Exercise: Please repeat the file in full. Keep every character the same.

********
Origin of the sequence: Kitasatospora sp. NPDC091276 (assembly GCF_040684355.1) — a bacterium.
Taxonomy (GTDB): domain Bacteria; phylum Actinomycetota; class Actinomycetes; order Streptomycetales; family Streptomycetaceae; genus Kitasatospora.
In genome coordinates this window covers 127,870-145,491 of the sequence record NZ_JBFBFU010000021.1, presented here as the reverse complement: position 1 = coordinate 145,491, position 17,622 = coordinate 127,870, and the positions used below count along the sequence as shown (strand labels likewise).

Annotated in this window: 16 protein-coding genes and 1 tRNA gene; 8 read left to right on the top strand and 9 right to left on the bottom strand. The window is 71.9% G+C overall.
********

Origin of the sequence: Kitasatospora sp. NPDC091276 (assembly GCF_040684355.1) — a bacterium.
Taxonomy (GTDB): domain Bacteria; phylum Actinomycetota; class Actinomycetes; order Streptomycetales; family Streptomycetaceae; genus Kitasatospora.
In genome coordinates this window covers 127,870-145,491 of the sequence record NZ_JBFBFU010000021.1, presented here as the reverse complement: position 1 = coordinate 145,491, position 17,622 = coordinate 127,870, and the positions used below count along the sequence as shown (strand labels likewise).

Annotated in this window: 16 protein-coding genes and 1 tRNA gene; 8 read left to right on the top strand and 9 right to left on the bottom strand. The window is 71.9% G+C overall.